Run abroad to get fresh perspectives

Experience helps to sharpen technical abilities and to cope with a range of race-day situations

Ben Moreau running the Sydney Blackmores Marathon when he was based in Australia. He has run in more than 20 countries.
Ben Moreau running the Sydney Blackmores Marathon when he was based in Australia. He has run in more than 20 countries. PHOTO: ONEATHLETE/ MOREAU

Racing abroad is both inevitable, and invaluable, for an elite runner - you aspire to compete in international championships and, once there, let your best performance shine through and take centre stage.

For serious recreational runners, taking part in these races will (hopefully) present the right conditions, at the right point of a training cycle, and the right company of runners looking to achieve a similar goal.

Whatever your level of athleticism, you can learn a lot from racing in other countries and the knowledge gained will make you a better athlete by enhancing your race-day experience and confidence.

While penning this article, I decided to "interview" my fellow ONEathlete(s) and three of Singapore's fastest marathoners, to understand their perspectives (from a local viewpoint) on overseas races.

Throughout my running career, I've also been extremely fortunate to have raced in over 20 countries across almost every continent.

These experiences and perspectives have helped shape and frame my thoughts below.


First and foremost, you will gain huge psychological flexibility and resilience in terms of race preparation. Different countries have different approaches towards race organisation, which then affect how athletes prepare themselves leading up to race day.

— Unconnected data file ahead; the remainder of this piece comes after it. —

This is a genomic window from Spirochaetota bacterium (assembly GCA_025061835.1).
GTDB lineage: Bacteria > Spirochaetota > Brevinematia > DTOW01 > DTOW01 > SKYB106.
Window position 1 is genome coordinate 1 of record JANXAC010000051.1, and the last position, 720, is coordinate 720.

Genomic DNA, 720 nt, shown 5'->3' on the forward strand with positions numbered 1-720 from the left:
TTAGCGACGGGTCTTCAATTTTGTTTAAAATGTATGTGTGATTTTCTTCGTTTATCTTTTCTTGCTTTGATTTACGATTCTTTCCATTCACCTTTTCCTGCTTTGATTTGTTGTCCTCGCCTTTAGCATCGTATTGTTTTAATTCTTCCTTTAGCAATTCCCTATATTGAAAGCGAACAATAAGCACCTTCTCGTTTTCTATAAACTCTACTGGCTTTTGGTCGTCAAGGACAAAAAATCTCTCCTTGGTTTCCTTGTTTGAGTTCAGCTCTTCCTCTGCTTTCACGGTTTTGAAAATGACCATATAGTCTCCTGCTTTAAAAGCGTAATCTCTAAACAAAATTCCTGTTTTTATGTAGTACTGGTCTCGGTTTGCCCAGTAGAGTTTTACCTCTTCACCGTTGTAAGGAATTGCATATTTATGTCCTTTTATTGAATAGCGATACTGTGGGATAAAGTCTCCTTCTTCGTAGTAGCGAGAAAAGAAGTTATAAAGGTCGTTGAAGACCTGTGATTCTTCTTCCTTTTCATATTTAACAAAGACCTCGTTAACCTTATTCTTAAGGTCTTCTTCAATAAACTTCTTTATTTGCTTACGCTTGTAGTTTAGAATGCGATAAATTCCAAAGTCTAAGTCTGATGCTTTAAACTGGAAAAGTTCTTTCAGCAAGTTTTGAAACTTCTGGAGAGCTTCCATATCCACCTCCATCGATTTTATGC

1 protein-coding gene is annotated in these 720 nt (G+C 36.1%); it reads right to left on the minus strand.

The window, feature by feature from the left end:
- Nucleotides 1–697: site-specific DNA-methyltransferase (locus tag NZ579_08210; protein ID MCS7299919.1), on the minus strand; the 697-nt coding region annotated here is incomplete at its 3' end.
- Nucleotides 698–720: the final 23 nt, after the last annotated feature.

Indeed, things will be different to what you are used to in a local race, especially in the final 24 to 48 hours before the start. Even seemingly innocuous details can throw you off your game - the race start time, how you get to the start and even the drinks out on the course. What I came to realise was also how I was overly concerned with every single detail of my pre-race routine and there were just a few things that I had to focus on to get it right.

National marathoner Ashley Liew, who has just completed his fifth Gold Coast Marathon, agrees that "overseas runs take you out of your comfort zone and force you to adapt to different climates and environments. This challenge is essential as part of any runner's development and is what you should be striving for besides lowering your personal best". Going through this "rite of passage" also gives you the confidence to get the best out of yourself even when conditions change - hugely valuable in any race when events don't pan out the way you expect, as they inevitably will.


After two decades of racing overseas, I also learnt that my "racing brain" and performance have improved. Learning to deal with the different racing conditions and race tactics can help make you a better, and more versatile, runner. Be it the Japanese races that have only 500 runners who go out at breakneck pace, Sydney's City to Surf with the incredible crowd atmosphere, or the physical challenge of the deep mud in an English cross-country race, what these races offer are opportunities for you to discover and learn about yourself as an athlete - knowledge that will be very helpful for you in future races.

I find that while runners train regularly and frequently, they often race less than they should, and that is why many often begrudge not getting the best out of themselves.

Having finished third at the Standard Chartered Singapore Marathon 2017 and, as the top Asian at the Bangkok Midnight Marathon 2017, Evan Chee looked back at his overseas races, and felt that the depth of race experience, along with the opportunity to run with world-class professional athletes, sharpened his technical ability to race tactically, and broadened his understanding of what his body is capable of.